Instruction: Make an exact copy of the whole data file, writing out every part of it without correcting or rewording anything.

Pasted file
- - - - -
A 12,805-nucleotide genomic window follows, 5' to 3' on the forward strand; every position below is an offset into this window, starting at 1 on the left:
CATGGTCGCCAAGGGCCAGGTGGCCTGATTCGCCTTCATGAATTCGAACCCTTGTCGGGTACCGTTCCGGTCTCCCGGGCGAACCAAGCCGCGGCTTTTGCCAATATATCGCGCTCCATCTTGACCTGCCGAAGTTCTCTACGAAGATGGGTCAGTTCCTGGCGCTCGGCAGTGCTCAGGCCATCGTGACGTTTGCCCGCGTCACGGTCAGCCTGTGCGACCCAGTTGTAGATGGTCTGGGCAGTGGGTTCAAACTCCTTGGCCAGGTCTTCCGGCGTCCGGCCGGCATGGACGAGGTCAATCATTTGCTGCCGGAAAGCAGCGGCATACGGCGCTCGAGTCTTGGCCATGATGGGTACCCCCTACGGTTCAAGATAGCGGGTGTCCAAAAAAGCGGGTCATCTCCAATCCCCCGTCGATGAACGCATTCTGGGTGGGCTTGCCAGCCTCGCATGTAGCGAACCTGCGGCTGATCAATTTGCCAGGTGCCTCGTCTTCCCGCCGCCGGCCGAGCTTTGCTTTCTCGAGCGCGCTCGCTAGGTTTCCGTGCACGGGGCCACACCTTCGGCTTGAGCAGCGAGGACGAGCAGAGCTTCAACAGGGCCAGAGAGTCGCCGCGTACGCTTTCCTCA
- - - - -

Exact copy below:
A 12,805-nucleotide genomic window follows, 5' to 3' on the forward strand; every position below is an offset into this window, starting at 1 on the left:
CATGGTCGCCAAGGGCCAGGTGGCCTGATTCGCCTTCATGAATTCGAACCCTTGTCGGGTACCGTTCCGGTCTCCCGGGCGAACCAAGCCGCGGCTTTTGCCAATATATCGCGCTCCATCTTGACCTGCCGAAGTTCTCTACGAAGATGGGTCAGTTCCTGGCGCTCGGCAGTGCTCAGGCCATCGTGACGTTTGCCCGCGTCACGGTCAGCCTGTGCGACCCAGTTGTAGATGGTCTGGGCAGTGGGTTCAAACTCCTTGGCCAGGTCTTCCGGCGTCCGGCCGGCATGGACGAGGTCAATCATTTGCTGCCGGAAAGCAGCGGCATACGGCGCTCGAGTCTTGGCCATGATGGGTACCCCCTACGGTTCAAGATAGCGGGTGTCCAAAAAAGCGGGTCATCTCCAATCCCCCGTCGATGAACGCATTCTGGGTGGGCTTGCCAGCCTCGCATGTAGCGAACCTGCGGCTGATCAATTTGCCAGGTGCCTCGTCTTCCCGCCGCCGGCCGAGCTTTGCTTTCTCGAGCGCGCTCGCTAGGTTTCCGTGCACGGGGCCACACCTTCGGCTTGAGCAGCGAGGACGAGCAGAGCTTCAACAGGGCCAGAGAGTCGCCGCGTACGCTTTCCTCA